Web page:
Background: Heat waves have a drastic impact on urban populations, which could increase with climate change. Objectives: We evaluated new indicators of elderly people’s exposure to heat in Paris, from a public health prevention perspective, using satellite thermal images. Methods: We used a time series of 61 images from the satellites of the National Oceanic and Atmospheric Administration’s (NOAA) Advanced Very High Resolution Radiometer (AVHRR) taken from 1 to 13 August 2003 to produce thermal indicators of minimum, maximum, and mean surface temperatures and diurnal temperature amplitude, with different lags between the meteorological data and the health impact. Health data came from a case–control study involving 241 people ≥ 65 years of age who died in the city of Paris or the nearby suburban area of Val-de-Marne during the August 2003 heat wave, and 241 controls who were matched to cases on age, sex, and residential zone. For each person, we integrated the thermal indicators in a conditional logistic regression model, adjusted for age and other potential confounders. We computed odds ratios (ORs) comparing the 90th and 50th percentiles of the temperature differences between cases and controls for various indicators. Results: Mortality risk was significantly associated with exposure for two indicators: minimum temperatures averaged for 1–13 August [for a 0.41°C increase, OR = 2.17; 95% confidence interval (CI): 1.14, 4.16] and minimum temperature averaged on the day of death and the 6 preceding days (for a 0.51°C increase: OR = 2.24; 95% CI: 1.03, 4.87). Conclusions: Our results support the influence of night temperatures on the health impact of heat waves in urban areas. Urban heat exposure indicators based on satellite imagery have the potential to identify areas with higher risk of death, which could inform intervention decisions by key stakeholders.
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                Author and article information

                Contributors
                clare.heaviside@phe.gov.uk
                sotiris.vardoulakis@phe.gov.uk
                x.cai@bham.ac.uk
                Conference
                Environ Health
                Environ Health
                Environmental Health
                BioMed Central (London )
                1476-069X
                8 March 2016
                8 March 2016
                2016
                : 15
                Issue : Suppl 1 Issue sponsor : Publication of this supplement has not been supported by sponsorship. Information about the source of funding for publication charges can be found in the individual articles. The articles have been through the journal's standard peer review process for supplements. Supplement Editor competing interests: PW has received research funding to his employing institution from the Natural Environment Research Council, the Wellcome Trust, the European Commission and the National Institute for Health Research on projects relating to sustainability and health in relation to the built environment. SV is the Head of the Environmental Change Department of Public Health England. Four papers (Arbuthnott et al., Salmond et al., Heaviside et al., Woods et al) in this supplement have been co-authored by SV or members of SV's Department. Peer-review of these papers was supervised by another guest editor, Prof Keith Dear, who made editorial decisions. SV is a member of the stakeholder committee for the UCL Complex Built Environment Systems (CBES) Group, which submitted one of the papers recommended for publication (Macmillan et al.). The paper was independently peer-reviewed by an external reviewer as well as by another guest editor (Paul Wilkinson). SV holds honorary academic affiliations with the London School of Hygiene and Tropical Medicine, the University of Birmingham, and Exeter University. SV has received research funding to their employing institution (PHE) from the European Commission and the National Institute for Health Research on projects relating to urban environmental health and sustainability. KD declares no competing interests.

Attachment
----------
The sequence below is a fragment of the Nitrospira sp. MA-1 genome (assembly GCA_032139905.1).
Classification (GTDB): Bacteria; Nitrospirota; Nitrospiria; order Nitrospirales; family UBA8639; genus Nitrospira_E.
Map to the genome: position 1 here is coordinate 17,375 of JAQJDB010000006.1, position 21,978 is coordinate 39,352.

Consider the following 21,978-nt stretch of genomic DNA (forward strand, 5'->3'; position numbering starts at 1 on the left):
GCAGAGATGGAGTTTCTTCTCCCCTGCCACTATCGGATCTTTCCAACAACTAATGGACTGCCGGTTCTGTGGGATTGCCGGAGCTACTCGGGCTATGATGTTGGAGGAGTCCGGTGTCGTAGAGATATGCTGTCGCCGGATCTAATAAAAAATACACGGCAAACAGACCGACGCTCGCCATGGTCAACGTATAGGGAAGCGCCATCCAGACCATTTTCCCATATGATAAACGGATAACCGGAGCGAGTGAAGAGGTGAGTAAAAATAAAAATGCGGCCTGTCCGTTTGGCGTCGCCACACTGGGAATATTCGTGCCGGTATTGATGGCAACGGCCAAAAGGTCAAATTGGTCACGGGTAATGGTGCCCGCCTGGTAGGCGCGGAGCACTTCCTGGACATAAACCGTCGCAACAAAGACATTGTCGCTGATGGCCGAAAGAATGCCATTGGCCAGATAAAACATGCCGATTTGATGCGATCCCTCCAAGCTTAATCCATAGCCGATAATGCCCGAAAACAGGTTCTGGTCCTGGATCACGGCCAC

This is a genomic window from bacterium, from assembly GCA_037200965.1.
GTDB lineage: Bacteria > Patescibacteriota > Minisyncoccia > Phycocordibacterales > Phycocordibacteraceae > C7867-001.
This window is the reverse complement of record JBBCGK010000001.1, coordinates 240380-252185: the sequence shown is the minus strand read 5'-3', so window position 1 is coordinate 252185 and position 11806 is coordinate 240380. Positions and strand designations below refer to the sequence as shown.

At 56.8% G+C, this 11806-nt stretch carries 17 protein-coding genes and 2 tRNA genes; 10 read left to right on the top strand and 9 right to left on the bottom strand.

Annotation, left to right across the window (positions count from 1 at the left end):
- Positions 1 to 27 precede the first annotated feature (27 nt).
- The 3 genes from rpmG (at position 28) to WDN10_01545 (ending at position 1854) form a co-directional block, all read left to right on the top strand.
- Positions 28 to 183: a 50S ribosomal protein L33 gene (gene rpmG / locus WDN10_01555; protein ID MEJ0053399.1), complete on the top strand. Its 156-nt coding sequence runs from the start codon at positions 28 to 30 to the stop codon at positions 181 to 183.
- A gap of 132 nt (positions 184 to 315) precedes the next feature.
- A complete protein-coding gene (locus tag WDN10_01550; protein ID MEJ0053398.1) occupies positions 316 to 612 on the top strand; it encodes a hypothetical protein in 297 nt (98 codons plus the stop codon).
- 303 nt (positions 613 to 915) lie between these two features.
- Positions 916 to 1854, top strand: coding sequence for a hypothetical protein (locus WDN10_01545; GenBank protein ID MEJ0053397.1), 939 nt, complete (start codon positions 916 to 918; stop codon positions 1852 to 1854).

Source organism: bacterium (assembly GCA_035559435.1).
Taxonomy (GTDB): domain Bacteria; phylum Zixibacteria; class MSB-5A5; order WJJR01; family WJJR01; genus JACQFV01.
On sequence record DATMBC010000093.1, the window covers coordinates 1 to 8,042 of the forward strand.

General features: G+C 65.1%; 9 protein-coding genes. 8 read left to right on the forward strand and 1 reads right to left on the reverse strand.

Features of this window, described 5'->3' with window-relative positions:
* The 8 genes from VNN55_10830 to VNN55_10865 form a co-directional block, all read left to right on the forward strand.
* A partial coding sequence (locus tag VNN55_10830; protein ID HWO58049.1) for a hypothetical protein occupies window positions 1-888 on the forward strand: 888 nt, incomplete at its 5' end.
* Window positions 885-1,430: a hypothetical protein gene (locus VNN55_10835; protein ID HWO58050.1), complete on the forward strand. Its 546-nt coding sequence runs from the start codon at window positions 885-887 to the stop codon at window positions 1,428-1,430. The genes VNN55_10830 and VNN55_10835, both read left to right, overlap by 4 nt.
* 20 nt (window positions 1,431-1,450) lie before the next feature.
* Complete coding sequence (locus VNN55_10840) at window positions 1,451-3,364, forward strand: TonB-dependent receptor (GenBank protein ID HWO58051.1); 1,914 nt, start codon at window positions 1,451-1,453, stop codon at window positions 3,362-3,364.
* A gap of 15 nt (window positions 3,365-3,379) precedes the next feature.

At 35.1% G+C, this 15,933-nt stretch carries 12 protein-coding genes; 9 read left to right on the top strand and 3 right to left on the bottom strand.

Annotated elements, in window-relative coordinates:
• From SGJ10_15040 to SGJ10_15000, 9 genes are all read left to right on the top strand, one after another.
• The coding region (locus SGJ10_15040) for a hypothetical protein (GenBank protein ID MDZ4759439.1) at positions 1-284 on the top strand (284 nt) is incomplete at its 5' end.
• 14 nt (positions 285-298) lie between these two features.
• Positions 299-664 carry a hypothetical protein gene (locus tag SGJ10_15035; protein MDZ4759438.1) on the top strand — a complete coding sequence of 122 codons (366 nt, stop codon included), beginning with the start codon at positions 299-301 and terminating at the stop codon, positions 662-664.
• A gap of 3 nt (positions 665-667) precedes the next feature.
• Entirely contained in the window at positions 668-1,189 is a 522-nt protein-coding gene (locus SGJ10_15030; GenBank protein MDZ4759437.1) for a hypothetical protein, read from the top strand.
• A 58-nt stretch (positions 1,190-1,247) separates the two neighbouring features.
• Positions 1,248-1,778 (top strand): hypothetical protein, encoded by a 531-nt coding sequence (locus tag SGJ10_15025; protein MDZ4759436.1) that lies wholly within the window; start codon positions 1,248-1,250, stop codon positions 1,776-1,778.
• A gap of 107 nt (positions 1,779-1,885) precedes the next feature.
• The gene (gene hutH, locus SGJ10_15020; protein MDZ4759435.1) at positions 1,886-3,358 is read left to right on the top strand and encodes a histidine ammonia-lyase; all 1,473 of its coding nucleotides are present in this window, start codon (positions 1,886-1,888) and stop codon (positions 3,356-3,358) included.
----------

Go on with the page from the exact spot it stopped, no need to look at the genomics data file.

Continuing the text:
Affiliations
                [ ]Environmental Change Department, Centre for Radiation, Chemical and Environmental Hazards, Public Health England, Oxon, UK
                [ ]School of Geography, Earth and Environmental Science, University of Birmingham, Birmingham, UK
                Article
                100
                10.1186/s12940-016-0100-9
                4895726
                26961286
                fb374d7d-1be9-4be1-9072-05cc1a30162e
                © Heaviside et al. 2016

                Open AccessThis article is distributed under the terms of the Creative Commons Attribution 4.0 International License ( http://creativecommons.org/licenses/by/4.0/), which permits unrestricted use, distribution, and reproduction in any medium, provided you give appropriate credit to the original author(s) and the source, provide a link to the Creative Commons license, and indicate if changes were made. The Creative Commons Public Domain Dedication waiver ( http://creativecommons.org/publicdomain/zero/1.0/) applies to the data made available in this article, unless otherwise stated.

                The 11th International Conference on Urban Health
                Manchester, UK
                06/03/2014
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                © The Author(s) 2016

                Public health
                Public health